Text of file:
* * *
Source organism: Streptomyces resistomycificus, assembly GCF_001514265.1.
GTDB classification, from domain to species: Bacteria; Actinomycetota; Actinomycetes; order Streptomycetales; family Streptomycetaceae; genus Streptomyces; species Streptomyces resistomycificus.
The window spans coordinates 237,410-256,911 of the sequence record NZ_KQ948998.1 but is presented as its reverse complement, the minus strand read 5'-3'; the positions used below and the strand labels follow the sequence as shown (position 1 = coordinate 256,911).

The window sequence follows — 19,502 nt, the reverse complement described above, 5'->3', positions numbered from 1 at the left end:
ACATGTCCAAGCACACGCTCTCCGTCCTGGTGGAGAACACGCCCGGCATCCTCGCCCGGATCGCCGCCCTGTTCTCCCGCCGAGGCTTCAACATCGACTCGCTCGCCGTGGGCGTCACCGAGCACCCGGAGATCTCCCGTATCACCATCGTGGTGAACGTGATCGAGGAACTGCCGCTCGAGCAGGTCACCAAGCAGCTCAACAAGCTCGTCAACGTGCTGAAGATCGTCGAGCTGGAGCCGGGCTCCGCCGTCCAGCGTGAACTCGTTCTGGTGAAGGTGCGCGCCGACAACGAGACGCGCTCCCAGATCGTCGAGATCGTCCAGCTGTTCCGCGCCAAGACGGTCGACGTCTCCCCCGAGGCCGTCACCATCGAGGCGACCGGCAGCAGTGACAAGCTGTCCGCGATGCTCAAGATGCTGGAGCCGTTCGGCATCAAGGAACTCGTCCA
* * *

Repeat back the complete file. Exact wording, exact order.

Source organism: Streptomyces resistomycificus, assembly GCF_001514265.1.
GTDB classification, from domain to species: Bacteria; Actinomycetota; Actinomycetes; order Streptomycetales; family Streptomycetaceae; genus Streptomyces; species Streptomyces resistomycificus.
The window spans coordinates 237,410-256,911 of the sequence record NZ_KQ948998.1 but is presented as its reverse complement, the minus strand read 5'-3'; the positions used below and the strand labels follow the sequence as shown (position 1 = coordinate 256,911).

The window sequence follows — 19,502 nt, the reverse complement described above, 5'->3', positions numbered from 1 at the left end:
ACATGTCCAAGCACACGCTCTCCGTCCTGGTGGAGAACACGCCCGGCATCCTCGCCCGGATCGCCGCCCTGTTCTCCCGCCGAGGCTTCAACATCGACTCGCTCGCCGTGGGCGTCACCGAGCACCCGGAGATCTCCCGTATCACCATCGTGGTGAACGTGATCGAGGAACTGCCGCTCGAGCAGGTCACCAAGCAGCTCAACAAGCTCGTCAACGTGCTGAAGATCGTCGAGCTGGAGCCGGGCTCCGCCGTCCAGCGTGAACTCGTTCTGGTGAAGGTGCGCGCCGACAACGAGACGCGCTCCCAGATCGTCGAGATCGTCCAGCTGTTCCGCGCCAAGACGGTCGACGTCTCCCCCGAGGCCGTCACCATCGAGGCGACCGGCAGCAGTGACAAGCTGTCCGCGATGCTCAAGATGCTGGAGCCGTTCGGCATCAAGGAACTCGTCCA